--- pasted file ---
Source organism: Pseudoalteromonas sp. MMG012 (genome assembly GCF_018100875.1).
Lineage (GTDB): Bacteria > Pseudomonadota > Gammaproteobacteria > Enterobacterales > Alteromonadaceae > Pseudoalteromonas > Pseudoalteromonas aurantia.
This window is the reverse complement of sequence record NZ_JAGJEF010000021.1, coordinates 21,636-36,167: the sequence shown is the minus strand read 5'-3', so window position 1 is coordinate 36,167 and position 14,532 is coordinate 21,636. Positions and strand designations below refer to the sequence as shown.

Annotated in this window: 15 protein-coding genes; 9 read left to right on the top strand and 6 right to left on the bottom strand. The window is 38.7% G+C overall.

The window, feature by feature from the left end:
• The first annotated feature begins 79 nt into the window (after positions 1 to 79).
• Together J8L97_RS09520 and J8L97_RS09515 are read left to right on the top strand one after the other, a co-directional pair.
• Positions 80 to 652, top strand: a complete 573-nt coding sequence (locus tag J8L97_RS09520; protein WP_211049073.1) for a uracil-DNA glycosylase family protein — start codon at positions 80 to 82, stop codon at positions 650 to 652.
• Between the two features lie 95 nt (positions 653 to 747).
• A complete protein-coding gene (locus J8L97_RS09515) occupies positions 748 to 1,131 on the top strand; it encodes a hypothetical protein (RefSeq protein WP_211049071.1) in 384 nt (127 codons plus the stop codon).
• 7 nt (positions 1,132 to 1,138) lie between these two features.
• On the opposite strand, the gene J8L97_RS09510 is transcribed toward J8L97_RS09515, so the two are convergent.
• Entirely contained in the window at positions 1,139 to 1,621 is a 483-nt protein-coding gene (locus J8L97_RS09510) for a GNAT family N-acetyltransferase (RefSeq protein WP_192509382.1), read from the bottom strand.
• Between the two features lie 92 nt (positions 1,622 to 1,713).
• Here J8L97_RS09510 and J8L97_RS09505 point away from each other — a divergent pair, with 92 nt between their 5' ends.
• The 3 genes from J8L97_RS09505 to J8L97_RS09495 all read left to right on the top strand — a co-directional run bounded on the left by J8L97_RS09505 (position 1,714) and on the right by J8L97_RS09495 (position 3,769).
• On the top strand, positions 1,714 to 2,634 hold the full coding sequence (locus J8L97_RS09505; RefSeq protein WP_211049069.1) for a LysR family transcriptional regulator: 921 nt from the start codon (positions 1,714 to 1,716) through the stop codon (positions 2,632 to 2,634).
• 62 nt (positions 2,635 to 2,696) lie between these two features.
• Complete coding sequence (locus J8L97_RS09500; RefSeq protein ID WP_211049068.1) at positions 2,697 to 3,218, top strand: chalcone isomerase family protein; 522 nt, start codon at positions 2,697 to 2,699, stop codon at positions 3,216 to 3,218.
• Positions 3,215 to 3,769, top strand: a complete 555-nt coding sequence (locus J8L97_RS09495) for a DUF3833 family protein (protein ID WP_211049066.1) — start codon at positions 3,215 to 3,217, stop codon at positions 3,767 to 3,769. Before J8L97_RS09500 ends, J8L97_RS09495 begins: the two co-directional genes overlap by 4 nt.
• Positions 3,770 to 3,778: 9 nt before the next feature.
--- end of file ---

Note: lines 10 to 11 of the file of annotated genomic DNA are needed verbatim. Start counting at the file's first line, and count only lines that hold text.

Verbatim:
• A complete protein-coding gene (locus J8L97_RS09515) occupies positions 748 to 1,131 on the top strand; it encodes a hypothetical protein (RefSeq protein WP_211049071.1) in 384 nt (127 codons plus the stop codon).
• 7 nt (positions 1,132 to 1,138) lie between these two features.